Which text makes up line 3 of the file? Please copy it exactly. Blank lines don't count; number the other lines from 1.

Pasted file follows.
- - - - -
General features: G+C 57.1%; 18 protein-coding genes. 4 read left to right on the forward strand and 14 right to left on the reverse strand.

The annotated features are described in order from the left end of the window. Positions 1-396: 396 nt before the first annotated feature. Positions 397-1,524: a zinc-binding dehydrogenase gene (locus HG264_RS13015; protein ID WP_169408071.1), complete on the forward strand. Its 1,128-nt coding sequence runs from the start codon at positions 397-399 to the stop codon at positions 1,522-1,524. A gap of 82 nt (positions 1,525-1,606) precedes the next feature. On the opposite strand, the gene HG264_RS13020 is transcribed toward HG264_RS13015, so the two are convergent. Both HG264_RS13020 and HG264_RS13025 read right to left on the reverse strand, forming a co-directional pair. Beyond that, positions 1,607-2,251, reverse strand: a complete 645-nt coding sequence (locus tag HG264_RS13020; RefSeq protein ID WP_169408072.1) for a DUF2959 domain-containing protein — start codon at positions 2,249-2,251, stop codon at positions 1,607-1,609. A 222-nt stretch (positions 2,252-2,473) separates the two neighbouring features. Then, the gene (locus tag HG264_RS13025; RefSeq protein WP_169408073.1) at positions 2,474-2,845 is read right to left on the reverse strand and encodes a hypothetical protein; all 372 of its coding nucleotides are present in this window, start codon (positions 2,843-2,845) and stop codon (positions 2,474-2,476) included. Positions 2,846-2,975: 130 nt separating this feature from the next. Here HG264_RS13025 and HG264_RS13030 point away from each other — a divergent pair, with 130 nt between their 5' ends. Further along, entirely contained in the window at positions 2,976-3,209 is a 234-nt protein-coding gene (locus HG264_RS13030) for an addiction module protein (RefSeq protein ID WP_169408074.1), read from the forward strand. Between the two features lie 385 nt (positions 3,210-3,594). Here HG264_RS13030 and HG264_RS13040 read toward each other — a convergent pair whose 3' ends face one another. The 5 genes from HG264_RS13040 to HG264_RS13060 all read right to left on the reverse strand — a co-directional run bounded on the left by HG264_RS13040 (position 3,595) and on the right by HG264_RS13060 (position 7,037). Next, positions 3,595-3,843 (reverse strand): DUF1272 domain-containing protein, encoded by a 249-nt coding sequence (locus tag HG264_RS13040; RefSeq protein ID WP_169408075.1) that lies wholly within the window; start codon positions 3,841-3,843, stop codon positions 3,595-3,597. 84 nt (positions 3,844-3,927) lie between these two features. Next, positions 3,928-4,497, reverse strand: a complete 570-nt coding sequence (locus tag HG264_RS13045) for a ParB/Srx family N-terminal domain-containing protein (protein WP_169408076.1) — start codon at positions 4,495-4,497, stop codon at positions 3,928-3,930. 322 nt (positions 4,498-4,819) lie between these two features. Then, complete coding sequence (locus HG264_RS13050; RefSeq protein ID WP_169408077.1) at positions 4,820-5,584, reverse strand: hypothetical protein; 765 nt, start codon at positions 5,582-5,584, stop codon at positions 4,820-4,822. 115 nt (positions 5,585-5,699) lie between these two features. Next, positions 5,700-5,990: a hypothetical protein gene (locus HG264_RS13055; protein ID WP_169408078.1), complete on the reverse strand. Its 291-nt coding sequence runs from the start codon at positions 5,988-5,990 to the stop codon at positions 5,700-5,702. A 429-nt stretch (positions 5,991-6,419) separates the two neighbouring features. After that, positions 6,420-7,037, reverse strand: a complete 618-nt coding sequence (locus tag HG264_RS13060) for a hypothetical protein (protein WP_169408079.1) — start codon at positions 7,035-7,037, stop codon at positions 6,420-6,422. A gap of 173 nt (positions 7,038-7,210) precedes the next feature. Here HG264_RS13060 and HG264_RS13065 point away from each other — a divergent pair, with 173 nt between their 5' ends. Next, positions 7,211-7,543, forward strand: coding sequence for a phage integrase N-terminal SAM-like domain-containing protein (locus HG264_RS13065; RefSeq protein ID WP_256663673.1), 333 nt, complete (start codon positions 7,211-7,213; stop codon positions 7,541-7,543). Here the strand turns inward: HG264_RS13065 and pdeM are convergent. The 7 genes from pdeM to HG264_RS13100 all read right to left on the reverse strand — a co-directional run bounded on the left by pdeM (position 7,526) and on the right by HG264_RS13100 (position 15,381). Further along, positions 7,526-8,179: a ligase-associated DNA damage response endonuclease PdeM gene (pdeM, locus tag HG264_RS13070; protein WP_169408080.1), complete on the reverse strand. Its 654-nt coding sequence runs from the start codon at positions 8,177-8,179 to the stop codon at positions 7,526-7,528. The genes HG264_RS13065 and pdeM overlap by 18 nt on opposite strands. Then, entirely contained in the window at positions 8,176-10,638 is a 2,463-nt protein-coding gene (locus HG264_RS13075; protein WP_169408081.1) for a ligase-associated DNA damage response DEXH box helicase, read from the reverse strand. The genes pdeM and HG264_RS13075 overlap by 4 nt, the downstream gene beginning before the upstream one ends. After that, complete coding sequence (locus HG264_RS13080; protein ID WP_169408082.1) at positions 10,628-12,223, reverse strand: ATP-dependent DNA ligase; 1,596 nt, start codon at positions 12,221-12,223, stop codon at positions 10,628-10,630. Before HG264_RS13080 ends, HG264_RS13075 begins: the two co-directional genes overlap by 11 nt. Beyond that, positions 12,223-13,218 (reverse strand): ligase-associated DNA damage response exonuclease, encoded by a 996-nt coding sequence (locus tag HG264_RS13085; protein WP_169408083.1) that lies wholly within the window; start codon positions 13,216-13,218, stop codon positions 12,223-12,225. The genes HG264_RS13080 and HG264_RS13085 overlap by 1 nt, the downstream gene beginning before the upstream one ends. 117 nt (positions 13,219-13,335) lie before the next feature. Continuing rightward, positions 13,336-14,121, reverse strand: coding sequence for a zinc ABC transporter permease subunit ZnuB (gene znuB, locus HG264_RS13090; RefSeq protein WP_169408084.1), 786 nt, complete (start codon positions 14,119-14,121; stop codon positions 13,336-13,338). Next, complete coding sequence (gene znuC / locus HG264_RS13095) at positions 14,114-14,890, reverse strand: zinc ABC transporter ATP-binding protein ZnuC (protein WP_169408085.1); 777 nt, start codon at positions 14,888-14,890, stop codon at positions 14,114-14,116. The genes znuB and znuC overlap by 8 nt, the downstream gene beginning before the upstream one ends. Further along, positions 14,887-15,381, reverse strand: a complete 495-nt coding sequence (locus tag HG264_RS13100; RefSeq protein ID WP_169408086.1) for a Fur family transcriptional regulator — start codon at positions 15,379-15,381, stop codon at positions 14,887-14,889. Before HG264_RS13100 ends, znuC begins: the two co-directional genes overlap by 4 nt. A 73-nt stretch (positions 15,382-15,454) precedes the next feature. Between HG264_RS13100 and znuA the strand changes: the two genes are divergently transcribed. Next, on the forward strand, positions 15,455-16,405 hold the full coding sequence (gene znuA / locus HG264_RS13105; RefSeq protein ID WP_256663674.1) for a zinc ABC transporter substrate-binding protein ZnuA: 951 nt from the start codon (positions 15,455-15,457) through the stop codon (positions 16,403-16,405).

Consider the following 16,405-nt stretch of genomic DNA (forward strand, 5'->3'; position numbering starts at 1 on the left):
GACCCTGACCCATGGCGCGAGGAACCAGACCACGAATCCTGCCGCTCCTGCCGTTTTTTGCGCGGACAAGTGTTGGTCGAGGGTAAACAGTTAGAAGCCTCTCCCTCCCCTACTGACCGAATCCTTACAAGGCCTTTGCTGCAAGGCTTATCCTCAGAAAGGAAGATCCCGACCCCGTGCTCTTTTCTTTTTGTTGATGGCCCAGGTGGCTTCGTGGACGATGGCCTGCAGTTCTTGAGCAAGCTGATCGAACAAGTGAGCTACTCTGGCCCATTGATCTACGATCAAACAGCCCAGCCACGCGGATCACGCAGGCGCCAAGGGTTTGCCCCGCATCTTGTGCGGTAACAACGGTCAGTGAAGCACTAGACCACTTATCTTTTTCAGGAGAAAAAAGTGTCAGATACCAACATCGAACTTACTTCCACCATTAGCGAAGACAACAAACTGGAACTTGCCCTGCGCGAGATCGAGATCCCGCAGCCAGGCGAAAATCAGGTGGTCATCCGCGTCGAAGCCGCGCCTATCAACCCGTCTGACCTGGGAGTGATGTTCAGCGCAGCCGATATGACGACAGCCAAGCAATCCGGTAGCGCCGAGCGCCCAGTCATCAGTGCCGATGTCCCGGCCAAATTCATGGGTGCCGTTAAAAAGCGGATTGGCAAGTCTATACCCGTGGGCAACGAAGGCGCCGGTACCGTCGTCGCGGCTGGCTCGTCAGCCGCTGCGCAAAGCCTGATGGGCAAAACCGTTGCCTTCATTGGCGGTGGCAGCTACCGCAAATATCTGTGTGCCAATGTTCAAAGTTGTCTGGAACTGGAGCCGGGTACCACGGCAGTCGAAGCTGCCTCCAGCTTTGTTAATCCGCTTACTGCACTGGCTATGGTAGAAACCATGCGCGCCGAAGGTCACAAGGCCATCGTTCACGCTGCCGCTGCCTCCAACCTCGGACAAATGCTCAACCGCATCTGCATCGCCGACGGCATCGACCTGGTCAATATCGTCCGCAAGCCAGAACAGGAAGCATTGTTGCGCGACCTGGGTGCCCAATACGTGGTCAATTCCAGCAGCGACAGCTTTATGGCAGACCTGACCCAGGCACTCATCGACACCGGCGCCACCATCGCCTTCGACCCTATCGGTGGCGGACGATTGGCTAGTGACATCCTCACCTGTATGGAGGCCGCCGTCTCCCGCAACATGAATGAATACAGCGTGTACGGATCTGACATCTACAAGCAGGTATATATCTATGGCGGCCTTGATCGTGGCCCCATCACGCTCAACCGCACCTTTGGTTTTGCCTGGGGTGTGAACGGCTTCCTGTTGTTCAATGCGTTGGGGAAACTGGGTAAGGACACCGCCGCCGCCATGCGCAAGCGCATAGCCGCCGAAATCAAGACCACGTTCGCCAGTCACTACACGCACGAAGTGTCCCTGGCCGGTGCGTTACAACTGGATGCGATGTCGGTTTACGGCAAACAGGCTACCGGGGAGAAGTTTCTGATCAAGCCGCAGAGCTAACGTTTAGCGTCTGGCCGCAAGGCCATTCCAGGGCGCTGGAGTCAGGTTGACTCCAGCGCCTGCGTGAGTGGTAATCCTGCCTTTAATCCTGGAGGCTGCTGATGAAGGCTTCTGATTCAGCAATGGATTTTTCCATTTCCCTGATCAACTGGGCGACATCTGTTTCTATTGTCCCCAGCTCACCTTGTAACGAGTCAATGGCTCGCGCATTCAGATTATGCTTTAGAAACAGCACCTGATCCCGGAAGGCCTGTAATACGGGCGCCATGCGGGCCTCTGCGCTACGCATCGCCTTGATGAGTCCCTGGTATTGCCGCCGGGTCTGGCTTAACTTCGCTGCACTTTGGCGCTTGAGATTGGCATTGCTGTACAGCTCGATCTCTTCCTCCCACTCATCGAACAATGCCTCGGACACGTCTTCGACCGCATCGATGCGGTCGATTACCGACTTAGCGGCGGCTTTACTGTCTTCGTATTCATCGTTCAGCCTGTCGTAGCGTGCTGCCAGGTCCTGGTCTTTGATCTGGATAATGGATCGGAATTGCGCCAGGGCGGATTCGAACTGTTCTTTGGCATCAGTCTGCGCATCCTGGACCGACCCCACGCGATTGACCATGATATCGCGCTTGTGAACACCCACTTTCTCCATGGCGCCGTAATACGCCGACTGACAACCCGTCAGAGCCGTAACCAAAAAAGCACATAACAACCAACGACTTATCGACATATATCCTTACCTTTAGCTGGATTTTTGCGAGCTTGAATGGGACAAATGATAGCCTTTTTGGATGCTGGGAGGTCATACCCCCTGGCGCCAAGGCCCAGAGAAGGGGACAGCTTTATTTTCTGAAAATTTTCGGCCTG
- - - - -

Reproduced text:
Consider the following 16,405-nt stretch of genomic DNA (forward strand, 5'->3'; position numbering starts at 1 on the left):